Complaints about the World Bank are nothing new; protests have taken place throughout much of my adulthood. Just a couple of weeks ago the International Consortium of Investigative Journalists added data to fuel the fire when it released the results of a year-long research project involving more than 50 journalists from 21 countries. They analyzed thousands of WorldBank records, interviewed hundreds of people, and conducted on-the-ground investigations in Albania, Brazil, Ethiopia, Ghana, Guatemala, Honduras, India, Kenya, Kosovo, Nigeria, Peru, Serbia, South Sudan, and Uganda. They titled the report, “Evicted and Abandoned: The World Bank’s broken promise to the poor.”

The report states that the World Bank has “regularly failed to enforce its rules, with devastating consequences for some of the poorest and most vulnerable people on the planet.” The most common hardship suffered by those in the path of “progress” is lost or diminished income. Forced relocations involve millions; they can rip apart kinship networks and increase the risk of illness and disease. Resettled populations are more likely to suffer unemployment and hunger, and mortality rates are higher.

“From 2009 to 2013, World Bank Group lenders pumped $50 billion into projects graded the highest risk for ‘irreversible or unprecedented’ social or environmental impacts — more than twice as much as the previous five-year span.”
International Consortium of Investigative Journalists (ICIJ)

What causes such a well-intentioned mission to go awry? When the Bank is filled with so many people who are dedicated to serving others and making the world a better place, why do the systems become dysfunctional?

  1. Bias is a human reality, and partnership is tricky. All too often, well-intentioned efforts to serve result in the world’s poorest and most historically oppressed suffering even more. Partly that is because we don’t validate what local communities know, and lenders want “experts” in the lead on projects. No matter how committed the Bank might be to partnering with local communities, bias runs deep and it’s an enormous challenge to be sure the expertise, experience, concerns and insight of all involved are heard and valued. It is a reality ripe for Cultural Detective and other intercultural tools, wouldn’t you say?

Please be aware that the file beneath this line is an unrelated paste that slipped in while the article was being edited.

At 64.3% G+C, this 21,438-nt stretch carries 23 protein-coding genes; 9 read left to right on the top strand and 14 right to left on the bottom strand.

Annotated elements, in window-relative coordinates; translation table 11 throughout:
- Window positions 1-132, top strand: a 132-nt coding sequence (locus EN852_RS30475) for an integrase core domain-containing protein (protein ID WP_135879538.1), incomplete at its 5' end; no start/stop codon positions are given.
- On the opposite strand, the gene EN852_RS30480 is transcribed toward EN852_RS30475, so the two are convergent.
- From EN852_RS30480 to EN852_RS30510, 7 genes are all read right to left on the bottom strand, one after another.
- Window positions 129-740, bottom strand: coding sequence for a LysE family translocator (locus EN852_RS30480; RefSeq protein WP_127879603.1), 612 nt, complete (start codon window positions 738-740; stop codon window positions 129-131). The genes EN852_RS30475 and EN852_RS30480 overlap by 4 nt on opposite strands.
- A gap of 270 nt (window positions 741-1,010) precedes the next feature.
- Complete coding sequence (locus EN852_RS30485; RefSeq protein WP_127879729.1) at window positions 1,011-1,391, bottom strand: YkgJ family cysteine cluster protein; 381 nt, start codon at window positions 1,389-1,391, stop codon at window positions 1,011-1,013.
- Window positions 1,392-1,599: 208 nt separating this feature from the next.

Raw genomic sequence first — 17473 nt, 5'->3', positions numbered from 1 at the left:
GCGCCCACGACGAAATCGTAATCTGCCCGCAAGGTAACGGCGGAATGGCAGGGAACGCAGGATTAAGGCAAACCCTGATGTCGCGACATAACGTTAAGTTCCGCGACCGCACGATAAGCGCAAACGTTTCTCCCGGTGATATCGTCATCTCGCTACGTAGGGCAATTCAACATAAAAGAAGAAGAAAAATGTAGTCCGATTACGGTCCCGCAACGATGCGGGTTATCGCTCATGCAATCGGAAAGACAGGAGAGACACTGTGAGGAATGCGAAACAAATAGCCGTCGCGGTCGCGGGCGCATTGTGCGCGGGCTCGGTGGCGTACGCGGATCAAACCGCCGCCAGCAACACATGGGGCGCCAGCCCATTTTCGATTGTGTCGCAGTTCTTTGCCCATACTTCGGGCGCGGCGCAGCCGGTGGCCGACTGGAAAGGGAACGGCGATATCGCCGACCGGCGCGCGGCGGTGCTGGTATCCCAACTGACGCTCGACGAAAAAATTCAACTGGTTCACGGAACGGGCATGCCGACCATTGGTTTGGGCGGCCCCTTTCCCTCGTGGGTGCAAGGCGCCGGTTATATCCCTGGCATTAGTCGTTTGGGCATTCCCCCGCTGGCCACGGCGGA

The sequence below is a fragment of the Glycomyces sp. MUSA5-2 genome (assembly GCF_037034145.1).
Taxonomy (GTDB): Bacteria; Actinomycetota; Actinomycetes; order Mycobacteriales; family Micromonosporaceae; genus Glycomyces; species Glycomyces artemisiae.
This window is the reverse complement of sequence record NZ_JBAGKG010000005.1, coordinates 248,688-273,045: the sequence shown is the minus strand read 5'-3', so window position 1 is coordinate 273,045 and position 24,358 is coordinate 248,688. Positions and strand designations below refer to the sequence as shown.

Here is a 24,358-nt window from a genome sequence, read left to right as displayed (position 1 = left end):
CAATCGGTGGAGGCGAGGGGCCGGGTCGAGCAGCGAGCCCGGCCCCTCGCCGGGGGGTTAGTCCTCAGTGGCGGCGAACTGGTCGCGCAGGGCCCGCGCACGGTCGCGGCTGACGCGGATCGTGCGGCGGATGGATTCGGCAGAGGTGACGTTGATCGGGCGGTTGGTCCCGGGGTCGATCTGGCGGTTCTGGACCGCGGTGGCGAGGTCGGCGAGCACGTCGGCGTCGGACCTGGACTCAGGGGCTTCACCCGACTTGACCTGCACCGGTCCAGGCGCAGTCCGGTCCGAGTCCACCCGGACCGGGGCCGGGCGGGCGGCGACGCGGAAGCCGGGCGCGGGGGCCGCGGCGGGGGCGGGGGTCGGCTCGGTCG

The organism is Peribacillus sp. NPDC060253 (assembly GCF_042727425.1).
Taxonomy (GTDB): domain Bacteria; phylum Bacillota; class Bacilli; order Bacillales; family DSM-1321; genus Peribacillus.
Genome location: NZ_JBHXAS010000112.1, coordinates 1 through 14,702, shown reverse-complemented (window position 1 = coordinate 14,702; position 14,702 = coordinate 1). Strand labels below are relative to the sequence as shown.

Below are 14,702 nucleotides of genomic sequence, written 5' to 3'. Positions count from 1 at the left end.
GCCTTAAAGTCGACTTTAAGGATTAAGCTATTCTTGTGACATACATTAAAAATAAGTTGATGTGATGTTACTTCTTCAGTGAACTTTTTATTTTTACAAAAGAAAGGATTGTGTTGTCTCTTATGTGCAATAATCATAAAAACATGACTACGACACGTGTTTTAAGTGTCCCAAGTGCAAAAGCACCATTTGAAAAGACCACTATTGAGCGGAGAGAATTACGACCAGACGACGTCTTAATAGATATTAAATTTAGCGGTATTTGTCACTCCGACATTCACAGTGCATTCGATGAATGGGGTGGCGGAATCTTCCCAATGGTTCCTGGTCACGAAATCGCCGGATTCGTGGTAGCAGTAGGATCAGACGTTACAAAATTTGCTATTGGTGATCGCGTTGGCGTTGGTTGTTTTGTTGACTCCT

2. Greed and glitz, blind capitalism, and the appeal to ego (and to continued funding) of the big, dazzling projects. Major infrastructure projects look good on a dossier or resumé, and they help ensure that member states will pony up the money to support the Bank’s efforts. According to the Evicted and Abandoned report, a 2012 internal audit found that projects in the Bank’s pipeline triggered the Bank’s resettlement policy 40 percent of the time—twice as often as projects the Bank had already completed.
  3. The gap between international funders and national and local governments. The Bank negotiates with those in leadership positions, who themselves may not only have the welfare of the people at heart. Or, there may be different leaders who control different regions or areas, and who consider an agreement with the national government not worth the paper on which it’s printed. Cultural Detective West Africa includes a critical incident on this very topic of negotiating with national governments when it’s local chieftains who control the territory.
  4. Corruption. Corruption can exist at all levels, including soldiers who have been known to beat, rape, and murder in the course of forced evictions. The Huffington Post reports: “’There was often no intent on the part of the governments to comply—and there was often no intent on the part of the bank’s management to enforce,’ said Navin Rai, a former World Bank official who oversaw the bank’s protections for indigenous peoples from 2000 to 2012. ‘That was how the game was played.’” While there are cultural variations in whether we hire those we know and trust or whether we have public, transparent job calls, there is a line beyond which corruption must be called corruption. For example, relocating poor villagers without restitution so that your son-in-law can own an elite oceanside resort is clearly not true leadership. The Cultural Detective series has some powerful critical incidents about the effects of cronyism and how to honor preferential treatment for family, while also ethically honoring one’s goals, as well as incidents dealing with bribery and other ethical issues (Cultural Detective Global Business Ethics).
  5. The world stage is shifting. There are new development banks on the world scene, competitors to the World Bank, that often don’t have the same social standards. Many say that this is leading to ever-lower standards, and disregard for the people and environments that “development” seeks to serve.